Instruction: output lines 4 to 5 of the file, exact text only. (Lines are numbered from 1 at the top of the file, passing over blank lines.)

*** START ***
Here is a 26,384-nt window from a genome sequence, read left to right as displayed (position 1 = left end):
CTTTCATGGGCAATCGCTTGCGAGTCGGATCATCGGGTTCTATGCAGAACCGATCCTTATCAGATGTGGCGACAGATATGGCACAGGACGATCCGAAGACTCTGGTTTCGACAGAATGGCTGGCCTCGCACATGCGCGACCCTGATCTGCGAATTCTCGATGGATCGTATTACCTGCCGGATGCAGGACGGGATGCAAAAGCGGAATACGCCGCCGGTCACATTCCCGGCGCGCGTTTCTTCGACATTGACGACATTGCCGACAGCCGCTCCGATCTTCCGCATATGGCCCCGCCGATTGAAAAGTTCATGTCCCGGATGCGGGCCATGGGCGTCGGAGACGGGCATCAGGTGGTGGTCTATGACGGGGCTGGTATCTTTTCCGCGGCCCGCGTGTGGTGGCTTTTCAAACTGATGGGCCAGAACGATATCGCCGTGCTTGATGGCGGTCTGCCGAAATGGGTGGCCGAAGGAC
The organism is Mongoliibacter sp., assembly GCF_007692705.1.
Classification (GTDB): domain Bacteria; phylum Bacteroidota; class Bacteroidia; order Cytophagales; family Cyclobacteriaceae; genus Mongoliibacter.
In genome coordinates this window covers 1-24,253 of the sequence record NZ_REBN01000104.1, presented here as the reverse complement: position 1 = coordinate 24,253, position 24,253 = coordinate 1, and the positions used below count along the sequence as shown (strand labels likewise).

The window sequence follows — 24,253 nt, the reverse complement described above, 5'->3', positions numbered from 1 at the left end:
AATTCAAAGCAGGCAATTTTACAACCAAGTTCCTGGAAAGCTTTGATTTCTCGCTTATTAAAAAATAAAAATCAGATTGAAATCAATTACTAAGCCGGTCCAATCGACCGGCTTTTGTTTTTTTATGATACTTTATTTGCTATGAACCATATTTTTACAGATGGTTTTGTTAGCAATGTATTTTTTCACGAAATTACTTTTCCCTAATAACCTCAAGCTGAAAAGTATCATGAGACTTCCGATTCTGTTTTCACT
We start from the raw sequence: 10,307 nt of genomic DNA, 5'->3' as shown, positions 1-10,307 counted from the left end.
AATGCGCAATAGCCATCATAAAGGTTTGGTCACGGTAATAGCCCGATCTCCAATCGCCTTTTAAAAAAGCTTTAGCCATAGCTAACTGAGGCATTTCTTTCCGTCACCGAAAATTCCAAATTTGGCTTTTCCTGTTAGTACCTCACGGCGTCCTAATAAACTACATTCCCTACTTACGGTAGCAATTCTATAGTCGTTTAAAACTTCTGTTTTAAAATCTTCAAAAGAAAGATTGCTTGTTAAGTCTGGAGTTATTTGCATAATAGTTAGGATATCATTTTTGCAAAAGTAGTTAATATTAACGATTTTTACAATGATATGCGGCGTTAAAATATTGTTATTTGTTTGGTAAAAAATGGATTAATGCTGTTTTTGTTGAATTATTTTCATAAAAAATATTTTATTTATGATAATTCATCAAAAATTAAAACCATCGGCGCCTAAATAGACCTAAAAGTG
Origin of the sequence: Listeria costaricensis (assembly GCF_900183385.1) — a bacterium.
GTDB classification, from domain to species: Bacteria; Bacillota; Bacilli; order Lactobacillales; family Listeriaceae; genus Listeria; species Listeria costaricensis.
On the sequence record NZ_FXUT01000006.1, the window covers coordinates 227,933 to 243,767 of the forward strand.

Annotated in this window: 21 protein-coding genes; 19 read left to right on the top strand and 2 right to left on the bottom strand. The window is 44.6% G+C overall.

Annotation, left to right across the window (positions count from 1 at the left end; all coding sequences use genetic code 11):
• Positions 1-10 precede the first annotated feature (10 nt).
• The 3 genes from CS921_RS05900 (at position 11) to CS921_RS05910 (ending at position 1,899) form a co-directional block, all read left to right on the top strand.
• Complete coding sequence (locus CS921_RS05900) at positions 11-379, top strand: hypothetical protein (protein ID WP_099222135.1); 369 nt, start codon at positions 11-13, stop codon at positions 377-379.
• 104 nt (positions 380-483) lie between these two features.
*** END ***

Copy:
Classification (GTDB): domain Bacteria; phylum Bacteroidota; class Bacteroidia; order Cytophagales; family Cyclobacteriaceae; genus Mongoliibacter.
In genome coordinates this window covers 1-24,253 of the sequence record NZ_REBN01000104.1, presented here as the reverse complement: position 1 = coordinate 24,253, position 24,253 = coordinate 1, and the positions used below count along the sequence as shown (strand labels likewise).